The amounts that the club donates aren't huge. Recycling profits wax and wane.

But the club always gets its own category in the list of donors in The World-Herald, because it's sorted by amount and the Prep donation is rarely a round number, Dow said. He likes that.

The club has donated more than $1,225 to Goodfellows since it began giving.

“The Prep Science Club is a great example of what makes donating to Goodfellows such a great tradition,” said Goodfellows Executive Director Joel Long.

“It doesn't matter how much people give — big and small contributions are equally important. It's about helping our neighbors who are going through a tough time.”

When the club first began, members charged admission and showed movies from the public library in a dark basement room over lunch hours — things such as “Laurel and Hardy” and Three Stooges films.

That was popular, Dow said, but he wanted to do something to make the world better and improve the environment. Recycling was just taking off.

“I'm not sure it was even called recycling back then,” he said, smiling. At one point, only Prep and the city of Springfield in Sarpy County were collecting recyclables in the metro area.

Each club member has to work in the recycling sorting room each week to earn the chance for trips. They accept many items that other recyclers don't: glass, foil pans, Inkjet cartridges, cellphones and laptops.

They've recycled 1.3 million pounds of materials since they started.

Dow himself does much of the work. Because storage space at Prep is limited, he frequently takes the sorted materials to be recycled. He also sets up contracts with companies that turn recycled trash into such things as insulation or new plastic bags.

He's a quiet man who'd never volunteer that he was named to the Prep Hall of Fame in 2011 and has won the state Presidential Award of Excellence in Science and Mathematics and Nebraska's Christa McAuliffe Prize for teachers who show courage in education.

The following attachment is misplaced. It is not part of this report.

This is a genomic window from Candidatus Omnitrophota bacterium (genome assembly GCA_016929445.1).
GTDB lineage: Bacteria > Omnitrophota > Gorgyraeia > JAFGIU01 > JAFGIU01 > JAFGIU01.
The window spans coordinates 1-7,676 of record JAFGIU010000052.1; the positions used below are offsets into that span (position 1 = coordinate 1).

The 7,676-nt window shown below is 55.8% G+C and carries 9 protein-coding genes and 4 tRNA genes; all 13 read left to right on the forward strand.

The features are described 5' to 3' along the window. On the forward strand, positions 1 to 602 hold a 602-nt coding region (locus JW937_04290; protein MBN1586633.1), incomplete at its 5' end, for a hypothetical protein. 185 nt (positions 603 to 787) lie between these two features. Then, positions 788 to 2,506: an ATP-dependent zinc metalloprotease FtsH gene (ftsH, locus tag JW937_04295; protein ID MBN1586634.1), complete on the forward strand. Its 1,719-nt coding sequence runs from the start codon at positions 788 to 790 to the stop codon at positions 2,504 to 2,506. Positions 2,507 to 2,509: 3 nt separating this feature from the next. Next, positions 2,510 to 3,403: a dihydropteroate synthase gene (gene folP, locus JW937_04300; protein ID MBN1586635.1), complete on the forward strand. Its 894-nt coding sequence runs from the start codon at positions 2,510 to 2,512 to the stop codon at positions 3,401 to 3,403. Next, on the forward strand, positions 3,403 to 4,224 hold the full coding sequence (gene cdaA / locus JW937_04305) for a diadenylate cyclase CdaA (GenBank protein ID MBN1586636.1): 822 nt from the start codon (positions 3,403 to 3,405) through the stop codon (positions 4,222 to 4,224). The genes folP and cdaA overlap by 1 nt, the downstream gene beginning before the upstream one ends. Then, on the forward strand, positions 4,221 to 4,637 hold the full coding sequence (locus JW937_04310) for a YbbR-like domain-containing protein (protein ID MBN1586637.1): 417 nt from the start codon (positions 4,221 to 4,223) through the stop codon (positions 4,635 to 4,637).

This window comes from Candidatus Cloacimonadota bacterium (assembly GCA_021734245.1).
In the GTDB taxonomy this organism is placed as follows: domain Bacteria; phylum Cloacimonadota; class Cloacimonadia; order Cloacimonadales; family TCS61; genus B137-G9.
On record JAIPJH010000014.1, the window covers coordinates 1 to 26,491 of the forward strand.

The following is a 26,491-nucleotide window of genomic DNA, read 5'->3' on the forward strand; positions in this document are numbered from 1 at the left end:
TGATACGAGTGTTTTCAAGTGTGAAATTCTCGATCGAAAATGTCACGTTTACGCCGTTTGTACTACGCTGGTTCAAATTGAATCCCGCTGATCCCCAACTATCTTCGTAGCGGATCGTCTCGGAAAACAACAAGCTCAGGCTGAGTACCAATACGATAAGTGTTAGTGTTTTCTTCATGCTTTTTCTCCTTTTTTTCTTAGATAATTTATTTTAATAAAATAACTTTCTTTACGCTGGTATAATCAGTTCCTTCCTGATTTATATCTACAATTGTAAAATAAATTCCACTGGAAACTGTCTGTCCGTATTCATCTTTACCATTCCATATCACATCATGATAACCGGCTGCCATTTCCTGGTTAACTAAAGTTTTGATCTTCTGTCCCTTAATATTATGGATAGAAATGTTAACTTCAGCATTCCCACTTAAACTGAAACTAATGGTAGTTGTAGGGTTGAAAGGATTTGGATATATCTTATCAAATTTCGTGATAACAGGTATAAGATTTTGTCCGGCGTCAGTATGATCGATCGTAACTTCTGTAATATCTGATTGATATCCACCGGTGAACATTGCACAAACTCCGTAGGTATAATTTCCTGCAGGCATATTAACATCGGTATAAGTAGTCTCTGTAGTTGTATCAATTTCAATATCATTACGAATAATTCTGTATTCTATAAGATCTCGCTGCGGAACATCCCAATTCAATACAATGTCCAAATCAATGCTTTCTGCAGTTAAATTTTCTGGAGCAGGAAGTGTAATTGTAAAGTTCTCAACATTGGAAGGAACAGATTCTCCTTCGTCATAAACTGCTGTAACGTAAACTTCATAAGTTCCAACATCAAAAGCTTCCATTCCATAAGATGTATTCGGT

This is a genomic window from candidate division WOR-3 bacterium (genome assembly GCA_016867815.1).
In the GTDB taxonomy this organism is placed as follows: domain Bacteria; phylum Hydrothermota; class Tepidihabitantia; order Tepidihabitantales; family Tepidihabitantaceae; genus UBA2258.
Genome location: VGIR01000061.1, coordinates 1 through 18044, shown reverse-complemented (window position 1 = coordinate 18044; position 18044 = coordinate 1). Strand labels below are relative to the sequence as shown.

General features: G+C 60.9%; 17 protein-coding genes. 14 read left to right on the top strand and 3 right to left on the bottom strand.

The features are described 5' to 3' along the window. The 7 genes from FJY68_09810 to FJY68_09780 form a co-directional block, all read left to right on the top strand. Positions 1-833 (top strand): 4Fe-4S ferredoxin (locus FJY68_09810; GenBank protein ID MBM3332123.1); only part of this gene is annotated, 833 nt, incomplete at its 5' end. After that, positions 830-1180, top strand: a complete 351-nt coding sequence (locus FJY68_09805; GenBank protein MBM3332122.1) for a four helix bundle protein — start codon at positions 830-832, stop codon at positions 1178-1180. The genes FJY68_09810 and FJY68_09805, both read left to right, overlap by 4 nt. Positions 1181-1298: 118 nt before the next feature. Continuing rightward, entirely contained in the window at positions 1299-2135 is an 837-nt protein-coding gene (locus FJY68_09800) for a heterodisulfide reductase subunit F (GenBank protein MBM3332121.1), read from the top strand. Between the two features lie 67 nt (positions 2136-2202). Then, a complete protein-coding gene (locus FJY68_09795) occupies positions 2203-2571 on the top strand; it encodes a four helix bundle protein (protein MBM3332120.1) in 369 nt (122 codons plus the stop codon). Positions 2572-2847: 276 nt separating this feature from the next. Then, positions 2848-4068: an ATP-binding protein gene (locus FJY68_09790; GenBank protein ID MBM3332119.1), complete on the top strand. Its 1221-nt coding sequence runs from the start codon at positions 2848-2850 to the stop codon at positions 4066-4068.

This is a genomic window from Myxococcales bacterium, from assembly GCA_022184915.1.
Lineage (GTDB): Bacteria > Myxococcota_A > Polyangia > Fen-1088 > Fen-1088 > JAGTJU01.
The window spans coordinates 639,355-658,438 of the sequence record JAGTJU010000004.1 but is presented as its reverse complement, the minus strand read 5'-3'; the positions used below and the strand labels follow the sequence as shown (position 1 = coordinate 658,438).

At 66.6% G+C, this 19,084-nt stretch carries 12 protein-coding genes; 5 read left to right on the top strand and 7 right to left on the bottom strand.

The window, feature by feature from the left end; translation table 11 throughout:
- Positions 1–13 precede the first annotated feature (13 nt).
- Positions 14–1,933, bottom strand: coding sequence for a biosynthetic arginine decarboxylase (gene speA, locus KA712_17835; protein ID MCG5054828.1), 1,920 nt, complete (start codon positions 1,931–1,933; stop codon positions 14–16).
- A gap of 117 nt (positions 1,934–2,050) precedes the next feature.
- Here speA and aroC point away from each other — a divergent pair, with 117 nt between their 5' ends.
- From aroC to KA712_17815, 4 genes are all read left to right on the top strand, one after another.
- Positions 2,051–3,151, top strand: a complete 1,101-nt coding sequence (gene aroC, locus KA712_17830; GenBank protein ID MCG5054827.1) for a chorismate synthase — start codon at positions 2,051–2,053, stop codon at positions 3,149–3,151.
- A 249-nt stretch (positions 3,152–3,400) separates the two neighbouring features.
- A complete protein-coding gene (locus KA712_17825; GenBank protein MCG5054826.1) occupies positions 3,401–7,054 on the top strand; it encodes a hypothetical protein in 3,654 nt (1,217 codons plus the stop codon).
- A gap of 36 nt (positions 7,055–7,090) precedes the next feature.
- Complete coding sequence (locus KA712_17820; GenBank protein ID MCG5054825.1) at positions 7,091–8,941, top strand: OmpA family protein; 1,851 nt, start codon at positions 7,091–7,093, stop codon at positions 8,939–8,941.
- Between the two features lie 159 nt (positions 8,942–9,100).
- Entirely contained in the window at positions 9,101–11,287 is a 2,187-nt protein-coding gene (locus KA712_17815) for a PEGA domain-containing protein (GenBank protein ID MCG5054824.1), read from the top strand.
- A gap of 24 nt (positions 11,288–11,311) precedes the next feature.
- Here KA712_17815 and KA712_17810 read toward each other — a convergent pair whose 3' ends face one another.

At 66, Dow has thought about retiring. Although he cut his teaching hours, he hasn't quit yet, partly because he's a little worried about what will happen to the club and its members if he does.

“He really is just a person who truly cares about everybody,” said Prep science department colleague Dave Stuva. “Not only is he giving back to the community, but he thinks the students he works with should be giving back to the community as well.”

The message resonates with the boys in the club. Although they joke about joining for the great trips, they also say that they've learned about camaraderie from their hours working together on recycling, and about giving from Mr. D. Several boys who showed up for a recent last-minute gathering after school said they plan careers in science and engineering.

And former club members still contribute to keep the club going, making its treasury healthy enough to heavily subsidize the year-end trips.

With all that Dow has built up — the group also takes monthly field trips closer to home and has regular business meetings — it's no wonder he's reluctant to leave the club behind.

Stuva said that he thinks someone will pick up where Dow leaves off, whenever he decides to retire, but they will clearly have a void to fill.

“He definitely will be missed,” Stuva said.

Contact the writer: Betsie Freeman    |   402-444-1267

Betsie Freeman is a reporter covering social services, philanthropy and other topics.